Artificial Intelligence (AI) applications take into consideration the compute, storage, memory, pipeline, communication interface, software, and control. Further, AI application processing can be distributed across multi-core within processors, multiple processor boards on a PCIe backbone, computers distributed across an ethernet network, high-performance computer, or system across a data center. In addition, AI processors also have a massive memory size requirement, access time limitation, distribution across analog and digital, and hardware-software partition.
Architecture exploration of AI applications is complex and involves multiple studies. To start with, we can target a single problem such as memory access or can look at the full processor or system. Most designs start with the memory access. There are so many options- SRAM vs DRAM, local vs distributed storage, in-memory compute, and caching the back-propagation coefficients vs discarding.
The second evaluation sector is the bus or network topology. The virtual prototype can have a Network-on-Chip, TileLink or AMBA AXI bus for the processor internals, PCIe or Ethernet to connect the multi-processor boards and chassis, and Wifi/5G/Internet routers to access the data center.
The third study using the virtual prototype is the compute. This can be modeled as processor cores, multi-processor, accelerators, FPGA, Multi-Accumulate, and analog processing. The last piece is the interface to sensors, networks, math operations, DMA, custom logic, arbiters, schedulers, and control functions.
Moreover, the architecture exploration of AI processor and systems is challenging as it applies data-intensive task graphs on the full power of hardware.
At Mirabilis, we use VisualSim for the architectural exploration of AI applications. Users of VisualSim assemble a virtual prototype very quickly in a graphical discrete-event simulation platform with a large library of AI hardware and software modeling components. The prototype can be used to conduct timing, throughput, power consumption, and quality of service trade-off. Over 20 templates of AI processor and embedded systems are provided to accelerate the development of new AI applications.
Reports generated for the trade-off in AI systems include response times, throughput, buffer occupancy, average power, energy consumption, and resource efficiency.
ADAS Model Construction
To begin with, let us consider the Autonomous Driving (ADAS) application, a form of AI deployment in Figure 1. The ADAS application co-exists with a number of applications on both the computer or Electronic Control Unit (ECU) and on the Network. There is also dependency on the sensors and actuators of the existing system for the ADAS task to operate correctly.
Figure 1. Logical to Physical Architecture of the AI Applications in an Automotive Design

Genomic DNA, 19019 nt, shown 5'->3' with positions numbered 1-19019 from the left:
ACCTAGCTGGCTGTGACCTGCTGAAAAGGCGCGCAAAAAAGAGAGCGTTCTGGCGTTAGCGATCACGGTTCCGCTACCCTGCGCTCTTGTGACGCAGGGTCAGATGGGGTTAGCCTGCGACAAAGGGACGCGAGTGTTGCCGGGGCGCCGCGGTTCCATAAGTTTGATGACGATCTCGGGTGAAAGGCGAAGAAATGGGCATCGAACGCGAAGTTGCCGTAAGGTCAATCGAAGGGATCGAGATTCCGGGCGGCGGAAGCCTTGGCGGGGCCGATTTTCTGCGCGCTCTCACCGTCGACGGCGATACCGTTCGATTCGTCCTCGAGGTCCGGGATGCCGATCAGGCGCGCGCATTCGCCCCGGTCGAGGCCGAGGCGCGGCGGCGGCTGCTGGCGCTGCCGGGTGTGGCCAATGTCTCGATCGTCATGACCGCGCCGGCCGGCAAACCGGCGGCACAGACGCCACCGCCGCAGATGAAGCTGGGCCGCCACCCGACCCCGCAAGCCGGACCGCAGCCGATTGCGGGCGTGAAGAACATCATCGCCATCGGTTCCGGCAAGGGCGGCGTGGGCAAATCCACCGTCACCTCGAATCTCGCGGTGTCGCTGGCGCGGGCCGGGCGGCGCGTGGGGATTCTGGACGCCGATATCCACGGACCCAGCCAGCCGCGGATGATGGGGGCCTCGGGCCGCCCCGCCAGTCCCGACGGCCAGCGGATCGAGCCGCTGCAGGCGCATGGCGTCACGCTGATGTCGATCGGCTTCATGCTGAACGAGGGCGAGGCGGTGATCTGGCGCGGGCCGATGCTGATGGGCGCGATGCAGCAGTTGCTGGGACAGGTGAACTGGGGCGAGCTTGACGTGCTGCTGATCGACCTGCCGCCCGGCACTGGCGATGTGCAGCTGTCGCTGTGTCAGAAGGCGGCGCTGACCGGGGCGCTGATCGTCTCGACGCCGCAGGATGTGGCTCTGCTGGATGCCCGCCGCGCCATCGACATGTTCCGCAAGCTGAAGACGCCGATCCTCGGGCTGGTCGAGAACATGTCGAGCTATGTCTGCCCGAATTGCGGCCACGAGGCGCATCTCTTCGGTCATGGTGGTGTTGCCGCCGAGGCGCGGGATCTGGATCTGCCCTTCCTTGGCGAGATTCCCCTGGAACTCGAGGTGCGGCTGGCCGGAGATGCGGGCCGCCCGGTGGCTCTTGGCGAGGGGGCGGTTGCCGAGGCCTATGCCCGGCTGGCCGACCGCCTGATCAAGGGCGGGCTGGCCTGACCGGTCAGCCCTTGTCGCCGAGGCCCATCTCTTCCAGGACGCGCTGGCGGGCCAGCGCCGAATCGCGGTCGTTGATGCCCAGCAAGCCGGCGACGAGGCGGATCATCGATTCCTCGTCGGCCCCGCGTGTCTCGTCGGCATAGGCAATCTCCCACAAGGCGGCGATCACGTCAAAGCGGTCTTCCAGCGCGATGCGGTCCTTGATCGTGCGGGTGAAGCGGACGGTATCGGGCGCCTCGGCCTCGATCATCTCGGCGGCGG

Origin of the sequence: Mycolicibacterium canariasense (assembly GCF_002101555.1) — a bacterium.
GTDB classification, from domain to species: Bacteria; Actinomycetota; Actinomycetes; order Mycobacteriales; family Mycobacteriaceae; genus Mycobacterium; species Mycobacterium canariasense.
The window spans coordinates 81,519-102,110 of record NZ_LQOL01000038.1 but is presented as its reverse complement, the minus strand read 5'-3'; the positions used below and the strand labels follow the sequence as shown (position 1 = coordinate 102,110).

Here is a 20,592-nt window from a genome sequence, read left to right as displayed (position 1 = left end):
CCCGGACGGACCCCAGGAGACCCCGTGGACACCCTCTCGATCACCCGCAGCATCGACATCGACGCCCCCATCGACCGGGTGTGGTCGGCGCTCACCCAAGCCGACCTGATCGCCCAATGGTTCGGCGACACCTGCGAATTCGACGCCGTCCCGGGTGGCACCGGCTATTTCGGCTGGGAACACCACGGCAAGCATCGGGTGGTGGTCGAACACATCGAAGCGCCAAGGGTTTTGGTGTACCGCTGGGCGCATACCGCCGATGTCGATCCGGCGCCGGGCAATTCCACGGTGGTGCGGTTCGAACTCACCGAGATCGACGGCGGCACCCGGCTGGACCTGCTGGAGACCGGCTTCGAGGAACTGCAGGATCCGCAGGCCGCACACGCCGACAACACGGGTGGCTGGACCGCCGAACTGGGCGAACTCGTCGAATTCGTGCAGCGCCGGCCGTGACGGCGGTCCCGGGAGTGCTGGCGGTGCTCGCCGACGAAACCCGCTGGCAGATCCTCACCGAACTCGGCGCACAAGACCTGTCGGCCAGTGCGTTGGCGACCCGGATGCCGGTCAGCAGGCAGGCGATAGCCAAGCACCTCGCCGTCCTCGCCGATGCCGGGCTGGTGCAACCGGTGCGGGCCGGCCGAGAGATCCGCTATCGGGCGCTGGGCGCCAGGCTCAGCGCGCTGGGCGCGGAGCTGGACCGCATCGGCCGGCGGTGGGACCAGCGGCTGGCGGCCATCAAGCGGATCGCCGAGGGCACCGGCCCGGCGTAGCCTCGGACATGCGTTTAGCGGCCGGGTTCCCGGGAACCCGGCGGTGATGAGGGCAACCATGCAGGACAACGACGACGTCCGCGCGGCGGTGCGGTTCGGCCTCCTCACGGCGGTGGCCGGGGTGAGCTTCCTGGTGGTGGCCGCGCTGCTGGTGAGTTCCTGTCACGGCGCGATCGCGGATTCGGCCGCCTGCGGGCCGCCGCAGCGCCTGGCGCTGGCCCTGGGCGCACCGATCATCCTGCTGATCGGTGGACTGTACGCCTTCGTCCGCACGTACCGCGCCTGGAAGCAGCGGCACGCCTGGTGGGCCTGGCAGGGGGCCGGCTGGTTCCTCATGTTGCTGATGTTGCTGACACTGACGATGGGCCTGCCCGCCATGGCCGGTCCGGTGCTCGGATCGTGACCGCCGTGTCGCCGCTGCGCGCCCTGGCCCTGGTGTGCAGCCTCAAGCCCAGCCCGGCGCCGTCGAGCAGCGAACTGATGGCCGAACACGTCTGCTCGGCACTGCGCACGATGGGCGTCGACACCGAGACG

Early architecture trade-off can test and evaluate the hypothesis to quickly identify bottlenecks, and optimize the specification to meet the timing, throughput, power, and functional requirements. In Figure 1, you will see that the Architecture model requires the hardware, network, application task, sensors, attenuators, and the traffic stimulus to gain visibility into the operation of the complete system. Figure 2 shows the implementation of this ADAS logical architecture mapped to the Physical Architecture.
A nice feature of the Architecture model is the ability to separate all parts of the design, such that the performance of individual operations can be studied. In Figure 2, you will notice the existing tasks are listed separately, the network with the ECUs, sensor generation, and the ADAS logical tasks organization. Each function in the ADAS task graph is mapped to an ECU.
Figure 2. System Model of Automotive System with ADAS Mapped to the ECU Network
When the ADAS model in Figure 2 is simulated, you can get a variety of reports. In Figure 3, the latency to complete the ADAS tasks and the associated heat dissipated by the battery for this task are shown. Other plots of interest can be the measured power, network throughput, battery consumption, CPU utilization, and buffer occupancy.
Figure 3. Analysis reports from the ADAS Architecture Model
Processor Model Construction
Designers of AI processors and systems conduct experiments with application type, training vs inference, cost point, power consumption, and size limitations. For example designers can assign child networks to pipeline stages, trade-off deep neural networks (DNNs) vs conventional machine learning algorithms, measure algorithm performance on GPU, TPU, AI processors, FPGA and conventional processors, evaluate the benefits of melding compute and memory on a chip, compute the power impact of analog techniques that resemble human brain functions, and building SoCs with a partial set of functions targeted at a single application.
The schedule from PowerPoint to first prototype for the new AI processors is extremely short and the first production sample cannot have any bottlenecks or bugs. Hence modeling becomes mandatory.
Figure 4 shows the internal view of the Google Tensor Processor. The block diagram has been translated into an architecture model in Figure 5. The processor receives requests from a host computer via a PCIe interface. MM, TG2, TG3, and TG4 are different requests streams from independent hosts. The weights are stored in an off-chip DDR3 and called up into the Weight FIFO. The arriving requests are stored and updated in the Unified Local Buffer and sent to the Matrix Multiple Unit for processing. When the request has been processed through the AI pipeline, it is returned to the Unified Buffer to respond back to the Host.
Figure 4. TPU-1 from Google
Figure 5. Top view of a VisualSim Model of the AI hardware architecture
Processor Model Analysis